Some interesting thinking going on today around the idea of “weak ties”.
Blogs have a special social relevance because they allow their bloggers to create and maintain a network of weak social ties. The network of weak ties that a blogger can sustain is open to all comers, and is potentially vast and highly diverse (as diverse as the web itself—which of couse is not diverse enough, but is more diverse than, say, academic journals). Blogs are weak tie machines! Anyone (you!) can read my blog.
If my ideas seem relevant to you, you can take them and plant them within your local, strong-bonded social network. Of course, if you are a blogger, you can also spread them across your own blog-based weak ties—and thus diffuse the ideas even farther.
Blogging helps us expand and maintain a large number of loose ties. And loose ties, to go back to Granovetter’s point, are the vital links for social progress. Social progress may be (oversimply, of course) defined as the spread of good ideas across society, and the combination and recombination of people into new groups that can take collective action.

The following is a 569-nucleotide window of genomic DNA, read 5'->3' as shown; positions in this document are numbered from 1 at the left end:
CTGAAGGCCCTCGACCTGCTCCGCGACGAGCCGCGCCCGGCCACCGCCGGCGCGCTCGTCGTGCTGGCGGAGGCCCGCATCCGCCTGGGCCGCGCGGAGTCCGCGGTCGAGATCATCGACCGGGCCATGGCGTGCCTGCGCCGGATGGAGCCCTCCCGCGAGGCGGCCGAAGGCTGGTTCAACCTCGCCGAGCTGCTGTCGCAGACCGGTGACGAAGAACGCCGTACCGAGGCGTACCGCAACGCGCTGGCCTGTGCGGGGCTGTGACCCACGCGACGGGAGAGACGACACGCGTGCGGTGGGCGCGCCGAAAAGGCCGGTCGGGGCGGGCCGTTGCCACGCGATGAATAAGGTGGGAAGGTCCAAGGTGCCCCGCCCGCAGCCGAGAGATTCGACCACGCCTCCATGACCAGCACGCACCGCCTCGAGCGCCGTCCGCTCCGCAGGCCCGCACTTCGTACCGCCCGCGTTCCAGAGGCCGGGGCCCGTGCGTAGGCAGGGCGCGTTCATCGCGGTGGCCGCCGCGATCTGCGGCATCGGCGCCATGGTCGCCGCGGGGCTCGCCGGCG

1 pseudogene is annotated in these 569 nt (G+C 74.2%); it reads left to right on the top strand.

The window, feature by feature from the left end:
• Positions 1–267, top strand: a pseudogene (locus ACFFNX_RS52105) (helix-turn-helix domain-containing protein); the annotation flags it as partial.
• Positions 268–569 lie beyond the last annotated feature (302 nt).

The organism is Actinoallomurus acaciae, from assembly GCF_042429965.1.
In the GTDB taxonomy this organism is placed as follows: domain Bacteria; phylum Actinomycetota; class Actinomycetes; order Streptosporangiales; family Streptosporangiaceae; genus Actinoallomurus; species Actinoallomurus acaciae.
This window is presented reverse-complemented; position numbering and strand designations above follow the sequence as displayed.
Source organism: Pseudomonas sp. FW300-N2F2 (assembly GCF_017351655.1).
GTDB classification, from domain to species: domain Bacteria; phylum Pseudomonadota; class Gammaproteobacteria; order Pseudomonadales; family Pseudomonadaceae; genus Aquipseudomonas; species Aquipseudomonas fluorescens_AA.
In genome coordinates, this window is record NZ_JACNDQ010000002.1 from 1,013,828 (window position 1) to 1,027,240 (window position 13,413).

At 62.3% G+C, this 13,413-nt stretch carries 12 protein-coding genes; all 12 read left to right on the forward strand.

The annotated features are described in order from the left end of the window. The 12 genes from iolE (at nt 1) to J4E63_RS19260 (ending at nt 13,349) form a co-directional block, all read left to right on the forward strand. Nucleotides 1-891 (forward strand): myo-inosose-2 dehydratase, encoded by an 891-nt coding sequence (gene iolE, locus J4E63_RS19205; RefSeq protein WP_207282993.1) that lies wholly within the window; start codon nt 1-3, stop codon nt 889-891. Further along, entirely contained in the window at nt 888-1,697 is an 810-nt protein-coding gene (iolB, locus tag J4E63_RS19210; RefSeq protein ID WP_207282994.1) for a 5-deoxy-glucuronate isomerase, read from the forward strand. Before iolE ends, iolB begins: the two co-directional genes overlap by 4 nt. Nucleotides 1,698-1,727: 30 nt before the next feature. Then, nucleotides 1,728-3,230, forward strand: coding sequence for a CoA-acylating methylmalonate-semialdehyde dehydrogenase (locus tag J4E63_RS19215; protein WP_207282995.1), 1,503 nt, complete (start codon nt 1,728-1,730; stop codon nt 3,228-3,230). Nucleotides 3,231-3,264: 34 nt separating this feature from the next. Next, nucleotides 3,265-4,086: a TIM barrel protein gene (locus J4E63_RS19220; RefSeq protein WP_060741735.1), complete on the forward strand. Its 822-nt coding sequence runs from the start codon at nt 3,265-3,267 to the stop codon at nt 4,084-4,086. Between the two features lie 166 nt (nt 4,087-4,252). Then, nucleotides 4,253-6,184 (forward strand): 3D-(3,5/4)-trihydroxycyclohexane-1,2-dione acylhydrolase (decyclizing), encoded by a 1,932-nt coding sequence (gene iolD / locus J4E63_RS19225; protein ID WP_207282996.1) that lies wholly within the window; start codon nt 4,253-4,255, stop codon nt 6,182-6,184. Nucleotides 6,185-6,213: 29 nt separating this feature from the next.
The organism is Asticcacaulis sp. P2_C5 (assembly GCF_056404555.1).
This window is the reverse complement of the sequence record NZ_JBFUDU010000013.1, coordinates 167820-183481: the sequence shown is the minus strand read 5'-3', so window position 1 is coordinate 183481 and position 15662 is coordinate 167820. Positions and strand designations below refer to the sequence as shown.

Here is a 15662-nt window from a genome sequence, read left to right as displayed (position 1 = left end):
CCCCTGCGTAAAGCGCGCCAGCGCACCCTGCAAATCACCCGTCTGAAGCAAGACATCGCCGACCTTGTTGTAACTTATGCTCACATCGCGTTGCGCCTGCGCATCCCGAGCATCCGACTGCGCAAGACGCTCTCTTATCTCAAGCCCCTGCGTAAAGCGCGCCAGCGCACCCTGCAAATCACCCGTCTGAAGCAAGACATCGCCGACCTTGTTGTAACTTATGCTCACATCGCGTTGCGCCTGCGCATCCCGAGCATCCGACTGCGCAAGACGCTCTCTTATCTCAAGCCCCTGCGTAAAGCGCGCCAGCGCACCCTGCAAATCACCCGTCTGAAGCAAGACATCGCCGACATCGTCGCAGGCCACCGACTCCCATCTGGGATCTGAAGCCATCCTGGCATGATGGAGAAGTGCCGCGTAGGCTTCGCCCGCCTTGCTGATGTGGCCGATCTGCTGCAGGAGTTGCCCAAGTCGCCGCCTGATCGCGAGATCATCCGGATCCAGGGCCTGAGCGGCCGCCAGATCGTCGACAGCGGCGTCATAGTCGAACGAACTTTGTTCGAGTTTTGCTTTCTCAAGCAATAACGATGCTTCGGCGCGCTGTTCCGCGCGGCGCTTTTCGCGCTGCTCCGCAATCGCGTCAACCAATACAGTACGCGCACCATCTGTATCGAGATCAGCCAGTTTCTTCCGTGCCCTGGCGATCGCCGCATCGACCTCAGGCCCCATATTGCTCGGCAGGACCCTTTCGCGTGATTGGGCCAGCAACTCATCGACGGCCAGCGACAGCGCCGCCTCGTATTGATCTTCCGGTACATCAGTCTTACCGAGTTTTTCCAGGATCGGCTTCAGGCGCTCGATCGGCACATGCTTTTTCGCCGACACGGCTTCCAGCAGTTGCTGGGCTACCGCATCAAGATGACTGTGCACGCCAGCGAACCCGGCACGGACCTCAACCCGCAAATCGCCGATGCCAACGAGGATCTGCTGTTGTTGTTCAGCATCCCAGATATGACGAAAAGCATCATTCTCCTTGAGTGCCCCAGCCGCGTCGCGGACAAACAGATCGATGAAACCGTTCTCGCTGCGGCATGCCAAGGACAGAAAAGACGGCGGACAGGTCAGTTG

John Robb follows up Moore with some interesting observations on how the Dean campaign is leveraging these “small-world phenomena”:
If you think anything I write here represents the opinions of anybody but myself, you need more help than I can give you. The opinions are all mine, folks. Nobody else's. ESPECIALLY not my employer's.
If that's too hard to understand... well, I'm sorry. There's only so much I can do. I'm not a therapist, and I'm not a miracle worker. (Unless you consider staying employed in this economy a miracle.) I wish I could help you work through your delusional belief that I'm speaking for anyone else but myself. Honestly, I do. But in the end, that's a monkey you'll have to get off your back on your own. Sorry.